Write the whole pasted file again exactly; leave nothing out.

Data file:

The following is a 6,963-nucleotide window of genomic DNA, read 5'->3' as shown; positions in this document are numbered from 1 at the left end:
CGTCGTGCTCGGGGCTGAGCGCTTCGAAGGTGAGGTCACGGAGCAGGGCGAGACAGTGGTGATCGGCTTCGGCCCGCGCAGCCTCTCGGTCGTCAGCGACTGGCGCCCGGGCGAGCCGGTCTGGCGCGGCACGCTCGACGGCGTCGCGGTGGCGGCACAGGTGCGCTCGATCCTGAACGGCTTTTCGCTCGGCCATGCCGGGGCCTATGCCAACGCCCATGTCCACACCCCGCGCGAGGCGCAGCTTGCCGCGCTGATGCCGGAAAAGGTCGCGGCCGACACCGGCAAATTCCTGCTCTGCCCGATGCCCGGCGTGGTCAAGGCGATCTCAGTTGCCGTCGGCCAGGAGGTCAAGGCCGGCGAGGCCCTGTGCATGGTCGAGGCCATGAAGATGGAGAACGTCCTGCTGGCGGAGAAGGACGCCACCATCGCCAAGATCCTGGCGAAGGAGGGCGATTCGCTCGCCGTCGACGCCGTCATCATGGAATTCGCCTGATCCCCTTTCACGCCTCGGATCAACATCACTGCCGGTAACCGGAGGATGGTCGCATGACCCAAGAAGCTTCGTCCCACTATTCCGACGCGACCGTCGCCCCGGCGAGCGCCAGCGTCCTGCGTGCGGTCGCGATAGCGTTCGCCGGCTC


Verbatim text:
The following is a 6,963-nucleotide window of genomic DNA, read 5'->3' as shown; positions in this document are numbered from 1 at the left end:
CGTCGTGCTCGGGGCTGAGCGCTTCGAAGGTGAGGTCACGGAGCAGGGCGAGACAGTGGTGATCGGCTTCGGCCCGCGCAGCCTCTCGGTCGTCAGCGACTGGCGCCCGGGCGAGCCGGTCTGGCGCGGCACGCTCGACGGCGTCGCGGTGGCGGCACAGGTGCGCTCGATCCTGAACGGCTTTTCGCTCGGCCATGCCGGGGCCTATGCCAACGCCCATGTCCACACCCCGCGCGAGGCGCAGCTTGCCGCGCTGATGCCGGAAAAGGTCGCGGCCGACACCGGCAAATTCCTGCTCTGCCCGATGCCCGGCGTGGTCAAGGCGATCTCAGTTGCCGTCGGCCAGGAGGTCAAGGCCGGCGAGGCCCTGTGCATGGTCGAGGCCATGAAGATGGAGAACGTCCTGCTGGCGGAGAAGGACGCCACCATCGCCAAGATCCTGGCGAAGGAGGGCGATTCGCTCGCCGTCGACGCCGTCATCATGGAATTCGCCTGATCCCCTTTCACGCCTCGGATCAACATCACTGCCGGTAACCGGAGGATGGTCGCATGACCCAAGAAGCTTCGTCCCACTATTCCGACGCGACCGTCGCCCCGGCGAGCGCCAGCGTCCTGCGTGCGGTCGCGATAGCGTTCGCCGGCTC